Monday, January 19, 2009

National Pornographic Sexplorer: Phuket

"I ugly, no?" She said, standing in front of the mirror.

"I poompooi, no?"

Poomp pooi, or pumpui, means fat. The etymology is an ad for a food product featuring a very fat-faced fish.

"No," I said. "You are neither fat nor ugly."

Still, she primped and posed some more with variations to her uniform, before leaving. All the while, she sang a very weird Thai pop song which goes something like, "nyoonyenyek-nyek keniiii." over and over and over again.

"What song is that?" I asked.

"Oh, it's from a singer, Fat Ass."

"I'm...sorry? Who?"

"Big Ass. Thai singer. Very good."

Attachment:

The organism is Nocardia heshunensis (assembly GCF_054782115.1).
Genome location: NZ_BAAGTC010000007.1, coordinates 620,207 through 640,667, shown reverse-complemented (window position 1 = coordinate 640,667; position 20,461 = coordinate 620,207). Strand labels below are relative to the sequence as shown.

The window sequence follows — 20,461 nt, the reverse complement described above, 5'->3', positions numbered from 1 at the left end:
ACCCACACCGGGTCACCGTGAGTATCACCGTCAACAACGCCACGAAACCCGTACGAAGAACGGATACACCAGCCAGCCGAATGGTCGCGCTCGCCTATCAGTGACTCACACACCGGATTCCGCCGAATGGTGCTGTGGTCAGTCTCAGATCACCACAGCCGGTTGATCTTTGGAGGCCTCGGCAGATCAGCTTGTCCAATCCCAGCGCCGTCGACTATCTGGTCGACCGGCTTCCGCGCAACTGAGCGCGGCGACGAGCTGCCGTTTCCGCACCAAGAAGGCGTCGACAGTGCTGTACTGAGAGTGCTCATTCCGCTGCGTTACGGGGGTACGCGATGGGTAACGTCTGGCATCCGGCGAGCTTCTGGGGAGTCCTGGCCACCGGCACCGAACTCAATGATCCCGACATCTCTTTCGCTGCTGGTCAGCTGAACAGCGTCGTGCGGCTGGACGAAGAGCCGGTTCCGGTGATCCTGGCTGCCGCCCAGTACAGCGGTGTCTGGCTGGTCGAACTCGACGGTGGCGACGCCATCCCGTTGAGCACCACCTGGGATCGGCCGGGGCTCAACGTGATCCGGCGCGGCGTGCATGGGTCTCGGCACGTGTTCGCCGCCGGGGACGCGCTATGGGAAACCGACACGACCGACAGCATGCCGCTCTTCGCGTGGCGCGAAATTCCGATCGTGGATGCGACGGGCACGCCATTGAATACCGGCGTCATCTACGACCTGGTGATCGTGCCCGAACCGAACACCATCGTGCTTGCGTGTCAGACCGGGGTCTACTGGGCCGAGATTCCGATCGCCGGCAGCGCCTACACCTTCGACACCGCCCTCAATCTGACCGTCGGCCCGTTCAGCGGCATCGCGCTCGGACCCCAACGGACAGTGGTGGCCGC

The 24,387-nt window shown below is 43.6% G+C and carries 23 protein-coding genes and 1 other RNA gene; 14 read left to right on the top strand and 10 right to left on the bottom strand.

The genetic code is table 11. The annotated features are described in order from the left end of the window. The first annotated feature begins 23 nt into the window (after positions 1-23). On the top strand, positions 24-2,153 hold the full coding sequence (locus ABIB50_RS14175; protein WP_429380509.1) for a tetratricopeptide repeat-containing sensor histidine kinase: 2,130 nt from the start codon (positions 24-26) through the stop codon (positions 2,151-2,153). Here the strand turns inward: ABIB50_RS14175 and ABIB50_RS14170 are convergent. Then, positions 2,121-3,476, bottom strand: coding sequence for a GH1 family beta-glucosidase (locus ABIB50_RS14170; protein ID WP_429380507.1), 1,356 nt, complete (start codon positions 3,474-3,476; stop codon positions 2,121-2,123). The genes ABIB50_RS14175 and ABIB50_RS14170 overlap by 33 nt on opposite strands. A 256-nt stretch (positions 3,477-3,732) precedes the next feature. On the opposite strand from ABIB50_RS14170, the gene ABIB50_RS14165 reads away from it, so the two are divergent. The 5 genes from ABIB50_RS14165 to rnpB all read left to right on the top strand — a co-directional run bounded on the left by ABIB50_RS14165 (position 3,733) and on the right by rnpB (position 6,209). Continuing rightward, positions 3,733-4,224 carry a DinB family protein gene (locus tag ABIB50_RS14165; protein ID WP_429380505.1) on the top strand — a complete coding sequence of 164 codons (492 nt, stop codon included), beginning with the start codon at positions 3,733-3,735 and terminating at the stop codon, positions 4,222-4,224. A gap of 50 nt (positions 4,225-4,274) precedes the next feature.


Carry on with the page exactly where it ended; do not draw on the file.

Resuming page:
"Okay. What is it about?"

"It's about falling in love is bad. In song, there is big, big party. And falling in love is bad."

Big party. And falling in love is bad. Well, at least it's not about thongs.

Finding nothing better to do, and without any of the Superman movies on the almost-40 movie channels, I went out as well, 10 minutes later, into the cool Phuket air.

This time around, Cheepork - the Earl of Cunt and myself, Count Clitoris, spent more than two hours walking around - fresh off the airplane - trying to find suitable accomodations. It's a throwback to the first time we were here and were looking up and down for a hotel or guesthouse that would suit our needs.

Our usual haunt, Sand Inn, has upped the price by more than 60% because of the peak season. Even though 2009 is one of the worst peak seasons in Phuket history.

Peak season is between December to January. February till March and October to November are the high season periods. The rest of the year is low season. In the low seasons, Sand Inn charges from RM70-RM100 per night. Now, it's around RM160.